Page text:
Stress, stress, stress.
It's a part of life but it doesn't need to be a way of life.
What I mean is, we all are going to experience stress during our lives in different shapes, forms and intensities, but it's ultimately how we handle the stress as it comes that determines how it impacts our health.
So, how do we help to manage stress and mitigate it's potential negative effects? Here are 5 tools that may help.
1. Breathing exercises:
There are soooo many great breathing techniques out there that are great for both in the moment of stress as well as to set the tone for the day or help us decompress from the day. Some examples;
Belly breathing : shown in video
Box breathing : breathing in for four counts, hold for four, exhale for four, hold for four, repeat.
Physiological sigh: take two quick inhales through the nose, followed by one long exhale through the mouth, repeat 3-5 times.
2. Spend time in nature:
Did you know that being in nature can positively impact your wellbeing? Research has shown that it can help reduce levels of adrenaline, cortisol, feelings of anxiety and depression and can improve our focus. Even just 15 minutes can help so consider stopping by a safe park on your way home from work, really take in your surroundings and observe what's around you. It's a good time to put the phone away and just enjoy where you're at. (Extra health bonuses if you go for a walk and with friends/loved ones!)
3. Time with friends and loved ones:
Community is one of the biggest impacts on our longevity and levels of happiness. It's important to build relationships that are supportive and nurturing, that way when we are in a time of stress, we can have people to turn to whether that's just having someone to chat with or someone to spend time with. Remember that relationships of all kinds take effort and work both ways, so we need to nurture these relationships over time. We also need to consider the other person's ability to help at that give time we are reaching out, we can do this by simply asking if they have the space to listen before we unload our stressors onto them. That means being okay if they are not able to listen at that time, but don't lose hope if that's the case, turn to another tool for the time being or ask another friend or loved one.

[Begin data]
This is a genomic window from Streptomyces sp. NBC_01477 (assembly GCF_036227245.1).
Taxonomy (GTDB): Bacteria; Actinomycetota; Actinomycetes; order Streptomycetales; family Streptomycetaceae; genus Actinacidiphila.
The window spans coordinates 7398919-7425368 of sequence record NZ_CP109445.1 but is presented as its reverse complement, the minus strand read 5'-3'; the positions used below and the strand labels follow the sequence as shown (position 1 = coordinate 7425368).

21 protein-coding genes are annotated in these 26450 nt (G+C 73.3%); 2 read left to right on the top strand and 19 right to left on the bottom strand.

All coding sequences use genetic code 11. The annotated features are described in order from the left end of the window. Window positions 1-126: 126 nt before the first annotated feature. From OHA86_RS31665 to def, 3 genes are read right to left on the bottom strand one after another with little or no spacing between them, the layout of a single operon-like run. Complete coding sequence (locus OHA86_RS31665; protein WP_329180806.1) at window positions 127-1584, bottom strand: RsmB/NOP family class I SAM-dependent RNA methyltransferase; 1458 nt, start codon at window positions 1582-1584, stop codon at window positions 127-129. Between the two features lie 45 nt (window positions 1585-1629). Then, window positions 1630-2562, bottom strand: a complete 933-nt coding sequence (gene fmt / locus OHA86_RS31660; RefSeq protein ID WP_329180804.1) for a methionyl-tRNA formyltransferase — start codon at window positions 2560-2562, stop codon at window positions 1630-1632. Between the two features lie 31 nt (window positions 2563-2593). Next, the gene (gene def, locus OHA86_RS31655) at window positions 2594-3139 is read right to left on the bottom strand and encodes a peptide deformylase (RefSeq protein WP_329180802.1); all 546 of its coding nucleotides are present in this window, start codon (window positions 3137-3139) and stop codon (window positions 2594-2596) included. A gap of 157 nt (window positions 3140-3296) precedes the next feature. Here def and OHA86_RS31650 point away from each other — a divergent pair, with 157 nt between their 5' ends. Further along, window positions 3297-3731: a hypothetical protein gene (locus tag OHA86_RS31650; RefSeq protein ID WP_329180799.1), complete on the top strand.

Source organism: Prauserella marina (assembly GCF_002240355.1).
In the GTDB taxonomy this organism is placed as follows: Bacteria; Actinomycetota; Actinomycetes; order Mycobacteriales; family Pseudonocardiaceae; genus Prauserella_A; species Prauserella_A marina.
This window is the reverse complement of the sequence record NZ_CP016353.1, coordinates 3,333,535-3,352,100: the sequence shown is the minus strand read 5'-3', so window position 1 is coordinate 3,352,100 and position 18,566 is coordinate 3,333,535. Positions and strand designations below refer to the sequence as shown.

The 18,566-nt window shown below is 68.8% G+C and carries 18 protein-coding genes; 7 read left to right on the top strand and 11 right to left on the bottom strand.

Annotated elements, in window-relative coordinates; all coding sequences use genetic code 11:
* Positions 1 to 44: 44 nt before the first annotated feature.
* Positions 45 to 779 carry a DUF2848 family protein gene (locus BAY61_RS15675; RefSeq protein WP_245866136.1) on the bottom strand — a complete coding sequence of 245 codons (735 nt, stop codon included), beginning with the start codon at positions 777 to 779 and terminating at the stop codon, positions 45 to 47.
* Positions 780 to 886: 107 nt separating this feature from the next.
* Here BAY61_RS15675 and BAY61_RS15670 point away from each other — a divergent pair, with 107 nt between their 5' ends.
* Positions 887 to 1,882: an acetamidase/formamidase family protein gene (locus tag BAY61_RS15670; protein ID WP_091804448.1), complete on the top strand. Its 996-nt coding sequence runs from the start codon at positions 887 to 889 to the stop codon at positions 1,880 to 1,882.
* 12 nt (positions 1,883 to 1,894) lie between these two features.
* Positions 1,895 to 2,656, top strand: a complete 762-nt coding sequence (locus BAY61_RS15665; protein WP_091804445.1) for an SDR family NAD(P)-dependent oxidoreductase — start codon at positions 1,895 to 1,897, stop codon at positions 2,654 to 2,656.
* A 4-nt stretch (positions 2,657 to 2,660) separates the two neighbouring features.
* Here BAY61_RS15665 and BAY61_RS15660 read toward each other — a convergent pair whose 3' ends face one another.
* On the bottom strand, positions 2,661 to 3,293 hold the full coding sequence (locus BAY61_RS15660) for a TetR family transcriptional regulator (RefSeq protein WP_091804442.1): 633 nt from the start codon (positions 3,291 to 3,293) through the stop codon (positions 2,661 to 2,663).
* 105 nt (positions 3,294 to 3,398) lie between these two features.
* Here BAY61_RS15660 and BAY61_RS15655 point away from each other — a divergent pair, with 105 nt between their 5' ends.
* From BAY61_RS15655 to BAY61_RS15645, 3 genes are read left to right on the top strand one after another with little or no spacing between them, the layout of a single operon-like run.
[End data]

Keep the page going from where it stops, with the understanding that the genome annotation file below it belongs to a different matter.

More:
4. Move your body:
Body movement and exercise have been shown to help improve our mental wellbeing. It also helps to support our nervous system, cardiovascular system, immune system (basically everything haha) which are greatly taxed during stressful times. So take 15-30 minutes to move your body in a way that feels good to you; dance, yoga, taichi, swimming, walking, basketball, whatever it may be for you. Aim for 3-5 times a week.
There are many forms of journaling and there's no right or wrong way to do it. Two forms that I often suggest are:
Brain dumping: Grab a pen and piece of paper/notebook. Set your timer for 5-10 minutes. Write down any thoughts that come to your mind without judgement, just an unedited free-flow of whatever comes up. This gives us much needed time and space to decompress.
Gratitude journaling: write down 5-10 things that you are grateful for. These could be anything from having food in the fridge, shoes on your feet, a roof over your head to a loved one or experience you had today. Big or small. Showing gratitude allows us to remember all that we truly have and step out of the negative thought traps. What are you grateful for?
Dr. Kierstin, ND, LAc
P.S. If you're looking for added support in your health journey, let's chat. I work 1:1 with people to help them get clarity on their goals, review labs, discuss nutrition and supplement options and create a plan of action. Simply start with a free intro call to see how we can work together here.